Trying out the Support structures in Skeinforge again this afternoon. If you missed part 1, you might want to give that a look first.
Today I’m using an actual, decent model, the Jewelry Hand at Thingiverse made by the the folks at MakerBot Industries. If you look at the pictures of this hand, the thumb is some serious overhang and, hopefully, perfect for support testing. The MBI folks suggest putting a book under one side of the bot (changing the direction of “down”) but that’s too easy.
Cross hatching is off and I’ve got the support gap set to 5.0. Skeinforge says print time will be 51 minutes. (I also skeined it without support enabled: 43 minutes)
It’s printing now. Third try actually. One thing I noticed right out of the gate is that the raft area under the support structure is not only not larger than the area of the support structure, it actually seems a little smaller. And it’s the very first thing to print.
Here’s a picture of try #2, about 30 seconds before it tore the support structure up. I had been crossing my fingers and hoping it would stay down but it just was not meant to be.. 😦
My printing routine is to load some gcode into ReplicatorG (the software that controls the bot), sorta eye the center position and manually move the build platform and Z stage to that point then click the Build button.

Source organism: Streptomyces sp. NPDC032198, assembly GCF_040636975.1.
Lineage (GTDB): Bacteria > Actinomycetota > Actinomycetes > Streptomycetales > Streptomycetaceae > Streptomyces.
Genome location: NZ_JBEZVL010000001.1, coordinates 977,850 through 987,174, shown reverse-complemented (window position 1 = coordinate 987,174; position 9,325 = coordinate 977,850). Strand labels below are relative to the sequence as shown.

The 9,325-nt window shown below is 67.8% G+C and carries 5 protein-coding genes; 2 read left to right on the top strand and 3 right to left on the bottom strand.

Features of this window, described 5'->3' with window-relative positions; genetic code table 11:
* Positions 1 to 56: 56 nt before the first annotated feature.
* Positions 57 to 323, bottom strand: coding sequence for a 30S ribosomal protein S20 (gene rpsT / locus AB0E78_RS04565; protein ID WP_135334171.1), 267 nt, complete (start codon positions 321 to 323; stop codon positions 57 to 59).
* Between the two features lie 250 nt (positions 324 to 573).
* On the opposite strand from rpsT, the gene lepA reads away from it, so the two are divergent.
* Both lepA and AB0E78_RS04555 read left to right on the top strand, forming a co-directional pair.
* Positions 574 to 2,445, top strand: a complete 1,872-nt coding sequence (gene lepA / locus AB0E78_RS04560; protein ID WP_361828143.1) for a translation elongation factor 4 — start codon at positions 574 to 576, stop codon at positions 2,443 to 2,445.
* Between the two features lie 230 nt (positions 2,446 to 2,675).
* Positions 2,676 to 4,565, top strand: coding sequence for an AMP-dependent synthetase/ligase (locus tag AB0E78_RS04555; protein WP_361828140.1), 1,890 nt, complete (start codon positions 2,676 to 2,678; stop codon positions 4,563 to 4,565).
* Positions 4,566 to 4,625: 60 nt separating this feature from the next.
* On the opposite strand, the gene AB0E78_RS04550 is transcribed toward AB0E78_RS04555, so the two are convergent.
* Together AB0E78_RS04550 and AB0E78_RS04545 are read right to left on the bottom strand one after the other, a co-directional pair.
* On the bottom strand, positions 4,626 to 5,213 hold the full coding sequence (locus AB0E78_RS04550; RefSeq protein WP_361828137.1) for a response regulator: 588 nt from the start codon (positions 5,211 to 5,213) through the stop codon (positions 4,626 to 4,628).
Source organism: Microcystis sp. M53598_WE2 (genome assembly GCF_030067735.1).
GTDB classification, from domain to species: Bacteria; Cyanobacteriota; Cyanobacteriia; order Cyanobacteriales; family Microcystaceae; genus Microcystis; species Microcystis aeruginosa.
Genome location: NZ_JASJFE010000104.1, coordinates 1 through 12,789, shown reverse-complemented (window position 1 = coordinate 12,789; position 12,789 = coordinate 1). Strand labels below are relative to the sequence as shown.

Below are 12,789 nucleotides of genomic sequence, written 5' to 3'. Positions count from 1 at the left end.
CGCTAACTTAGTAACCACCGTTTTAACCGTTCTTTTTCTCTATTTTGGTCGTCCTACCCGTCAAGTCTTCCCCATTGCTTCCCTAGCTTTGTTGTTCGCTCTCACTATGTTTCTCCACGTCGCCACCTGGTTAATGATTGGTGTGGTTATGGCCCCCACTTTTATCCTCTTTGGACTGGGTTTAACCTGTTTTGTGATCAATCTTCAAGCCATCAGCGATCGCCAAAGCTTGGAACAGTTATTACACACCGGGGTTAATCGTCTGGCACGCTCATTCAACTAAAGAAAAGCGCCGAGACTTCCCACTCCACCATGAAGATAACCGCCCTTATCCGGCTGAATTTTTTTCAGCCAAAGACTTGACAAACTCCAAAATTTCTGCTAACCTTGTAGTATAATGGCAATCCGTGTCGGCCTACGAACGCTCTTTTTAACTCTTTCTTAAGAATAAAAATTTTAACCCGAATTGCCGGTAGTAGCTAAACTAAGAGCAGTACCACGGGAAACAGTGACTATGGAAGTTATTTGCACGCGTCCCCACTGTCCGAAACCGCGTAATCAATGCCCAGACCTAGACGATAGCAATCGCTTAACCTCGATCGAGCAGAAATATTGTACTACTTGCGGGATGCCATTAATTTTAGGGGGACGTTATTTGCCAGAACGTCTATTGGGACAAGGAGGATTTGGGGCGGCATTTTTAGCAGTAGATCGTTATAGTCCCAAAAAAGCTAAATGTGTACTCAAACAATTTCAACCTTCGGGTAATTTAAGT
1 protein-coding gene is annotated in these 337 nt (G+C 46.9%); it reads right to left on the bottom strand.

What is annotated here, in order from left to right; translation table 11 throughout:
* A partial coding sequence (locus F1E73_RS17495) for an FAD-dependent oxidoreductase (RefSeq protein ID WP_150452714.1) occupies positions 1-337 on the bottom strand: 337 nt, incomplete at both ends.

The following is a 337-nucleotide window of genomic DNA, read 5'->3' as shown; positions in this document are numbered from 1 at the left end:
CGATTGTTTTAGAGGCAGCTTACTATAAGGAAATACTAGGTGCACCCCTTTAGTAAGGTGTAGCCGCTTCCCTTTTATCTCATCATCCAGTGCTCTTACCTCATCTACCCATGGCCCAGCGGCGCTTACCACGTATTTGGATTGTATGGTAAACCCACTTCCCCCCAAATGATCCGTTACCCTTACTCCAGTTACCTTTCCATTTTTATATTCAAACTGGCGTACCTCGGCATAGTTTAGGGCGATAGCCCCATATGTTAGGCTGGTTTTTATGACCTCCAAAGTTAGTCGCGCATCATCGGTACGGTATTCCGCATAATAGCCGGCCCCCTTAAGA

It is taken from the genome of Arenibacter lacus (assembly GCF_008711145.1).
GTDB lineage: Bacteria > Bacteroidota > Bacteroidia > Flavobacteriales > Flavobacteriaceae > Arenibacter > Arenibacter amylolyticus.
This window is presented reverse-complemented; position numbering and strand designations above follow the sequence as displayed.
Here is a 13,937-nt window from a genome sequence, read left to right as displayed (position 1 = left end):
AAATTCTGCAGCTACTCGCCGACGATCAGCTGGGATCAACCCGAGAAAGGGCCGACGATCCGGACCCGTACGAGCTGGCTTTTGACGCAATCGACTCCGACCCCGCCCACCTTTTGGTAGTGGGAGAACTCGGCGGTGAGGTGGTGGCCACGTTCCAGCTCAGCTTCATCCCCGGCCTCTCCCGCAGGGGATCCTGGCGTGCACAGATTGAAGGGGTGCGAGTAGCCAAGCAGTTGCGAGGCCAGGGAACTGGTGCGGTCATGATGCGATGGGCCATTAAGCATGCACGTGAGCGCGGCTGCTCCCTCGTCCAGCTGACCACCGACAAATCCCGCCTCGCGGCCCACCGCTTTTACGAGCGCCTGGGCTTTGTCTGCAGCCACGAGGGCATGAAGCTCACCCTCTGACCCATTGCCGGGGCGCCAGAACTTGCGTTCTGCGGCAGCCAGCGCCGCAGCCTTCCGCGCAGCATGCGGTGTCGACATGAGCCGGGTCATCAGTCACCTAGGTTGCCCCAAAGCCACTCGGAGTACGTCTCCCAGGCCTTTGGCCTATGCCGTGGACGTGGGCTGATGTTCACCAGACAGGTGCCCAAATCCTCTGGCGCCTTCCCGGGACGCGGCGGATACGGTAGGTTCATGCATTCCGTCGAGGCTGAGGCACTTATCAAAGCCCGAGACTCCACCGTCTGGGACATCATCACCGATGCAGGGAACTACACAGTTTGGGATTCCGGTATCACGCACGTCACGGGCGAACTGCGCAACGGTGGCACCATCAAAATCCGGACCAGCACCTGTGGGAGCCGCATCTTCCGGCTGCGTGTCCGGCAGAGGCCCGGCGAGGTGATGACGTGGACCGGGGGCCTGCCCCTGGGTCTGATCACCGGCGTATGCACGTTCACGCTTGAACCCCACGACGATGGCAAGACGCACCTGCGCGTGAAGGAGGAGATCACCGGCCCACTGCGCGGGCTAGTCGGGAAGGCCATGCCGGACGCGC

Unless you’re printing something with a large footprint, the X & Y centering isn’t really critical but the Z always is – you really want this to be as close to “correct” (which is a whole ‘nother blog post) as you can get it. Normally, this isn’t a problem because the raft is larger than the object and I’ve got maybe 5-10 seconds to manually turn one of the Z pulleys and get it right, before the real printing starts.
With the support raft not being oversized and being the first thing to print, I no longer have my 5-10 seconds of grace time – I’ve got maybe 1-2 seconds, the time it takes for the build platform to move over to that spot.
My first couple tries at this fail. The Z is a bit too high and things don’t stick or there’s a little blob of plastic on the nozzle that drops off and catches on the print head the next time around. This try, the 3rd one, I’m a lot more careful and it’s looking pretty good, 15 minutes into the build.
22 minutes in: As I watch this print, it occurs to me that my prints always start on the left of the build platform and that’s where the troublesome support raft is. I wonder if rotating the object 180 degrees around Z would have made this easier. I guess it depends on if skeinforge just likes to print left-to-right, which seems likely, or if it likes to print the support raft first, which seems less likely. I’ll have to remember to test this.